Authorities criticised over response to floods in the North-West

Serious questions have arisen over the response of the authorities to the severe floods that have devastated the north-west of Ireland and Northern Ireland.

Roads and bridges collapsed, cars were washed away and homes and businesses destroyed in the violent overnight storm.

On Wednesday several people had a lucky escape when a main road in the village of Drumahoe, outside Londonderry, collapsed.

A number of people and workmen were walking on the road when a section crumbled into flood water.

Major clean-up operations have been ongoing throughout the day in the worst affected areas of counties Derry, Tyrone and Donegal.

In Burnfoot around 20 families in the Pairc an Grianan and Lios na Greine estates have been left homeless after their properties were severely damaged by flood water and raw sewage.

Local resident James Sweeney described a scene of "complete devastation".

He said he and other members of the community housed many of the families on Tuesday night as well as several motorists who had been left stranded when they were forced to abandon their cars.

"It is heartbreaking to see what has happened to many of my neighbours. Around 20 homes were wiped out in the space of an hour. The houses are destroyed, they are not liveable," said Mr Sweeney.

He added: "A lot of the flood water was contaminated by sewage from a nearby sewage treatment plant and that was flooding many of the homes.

"We took in as many people as we could last night and so did other neighbours. We are a tight-knit community and we all pulled together."

Mr Sweeney criticised the response of the local authorities saying people in the area do not feel enough is being done to help them.

He also said residents are being "left in the dark" with no information coming through as to where they can receive assistance.

Fianna Fail TD Eugene Murphy said the Irish Government needs to come up with a new approach to deal with extreme weather conditions.

"The scenes of utter devastation witnessed (Tuesday) night cannot be repeated.

"Roads and bridges have been swept away rendering some areas inaccessible, there were reports of people unable to make it home, while others were stranded in isolated areas.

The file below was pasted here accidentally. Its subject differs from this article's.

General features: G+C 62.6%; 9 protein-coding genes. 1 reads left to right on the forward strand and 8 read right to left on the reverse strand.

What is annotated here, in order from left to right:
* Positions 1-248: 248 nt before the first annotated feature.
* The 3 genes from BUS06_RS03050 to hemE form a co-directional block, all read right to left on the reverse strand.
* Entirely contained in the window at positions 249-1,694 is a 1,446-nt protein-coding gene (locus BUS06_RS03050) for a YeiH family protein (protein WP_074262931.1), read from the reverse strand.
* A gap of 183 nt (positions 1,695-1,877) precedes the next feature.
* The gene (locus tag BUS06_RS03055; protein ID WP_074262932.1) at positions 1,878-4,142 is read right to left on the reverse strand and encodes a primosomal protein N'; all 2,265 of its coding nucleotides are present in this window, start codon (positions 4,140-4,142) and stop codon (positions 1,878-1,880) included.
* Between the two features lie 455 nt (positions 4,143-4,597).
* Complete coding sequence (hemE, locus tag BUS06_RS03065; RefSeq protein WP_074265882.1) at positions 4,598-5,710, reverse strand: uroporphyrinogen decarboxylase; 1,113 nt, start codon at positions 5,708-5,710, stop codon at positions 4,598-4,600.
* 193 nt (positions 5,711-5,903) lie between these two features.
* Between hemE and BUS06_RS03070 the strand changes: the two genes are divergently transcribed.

"There needs to be a more coordinated strategy in place involving the local authorities and the civil defence to manage these situations when they arise," said Mr Murphy.

He added: "Unless action is taken, we will continue to see collapsed roads, submerged fields and abandoned homes as a result of these extreme, and ever increasing, weather events".

In Northern Ireland the SDLP leader Colum Eastwood raised concern over the lack of preparation to deal with severe weather.

"Families and businesses struggling to cope and big questions for statutory agencies. Where was the preparation?" Mr Eastwood tweeted.

More than 100 people had to be rescued from vehicles caught in flash floods on Tuesday night when 63% of August's average rainfall fell within nine hours

Firefighters saved 93, with the Coastguard helping dozens of others.

Police, ambulance crews and search and rescue teams were also involved in the response.

There were some dramatic images of devastation on Wednesday as the rescue operation turned to clean-up and repairs.

Downpours swept in from the Atlantic Ocean, hitting Co Donegal on Tuesday afternoon before moving across Northern Ireland.

Firefighters responded to 85 separate flooding incidents on Tuesday night and into the early hours of Wednesday.

West Tyrone MLA Declan McAleer said a farmer in the area lost 76 sheep in the floods.

"(The floods have) had a disproportionate impact in rural communities with livestock and fencing being swept away.

"I spoke to a farmer this morning who lost 76 sheep alone in last night's floods and I will be impressing on the Department that this is not an isolated case.

"Another farmer I spoke to who is in his 70s said that this was the worst rain he'd ever experienced in all his years of farming," said Mr McAleer.

The Sinn Fein man has called for an urgent meeting with the Department of Agriculture to discuss the introduction of an emergency financial hardship relief scheme for farmers.

Sinn Fein leader in Northern Ireland Michelle O'Neill said questions need to be answered about the state of preparedness and the response of some statutory agencies.

Speaking after a meeting with the interim head of the civil service Ms O'Neill added: "People are also beginning the long process of cleaning up and rebuilding and we need to ensure every possible assistance is provided to them.

"That will require a robust and concerted approach across several different government departments."


 

Join the conversation - comment here

House Rules for comments - FAQ - Important message for commenters


Most Read in Ireland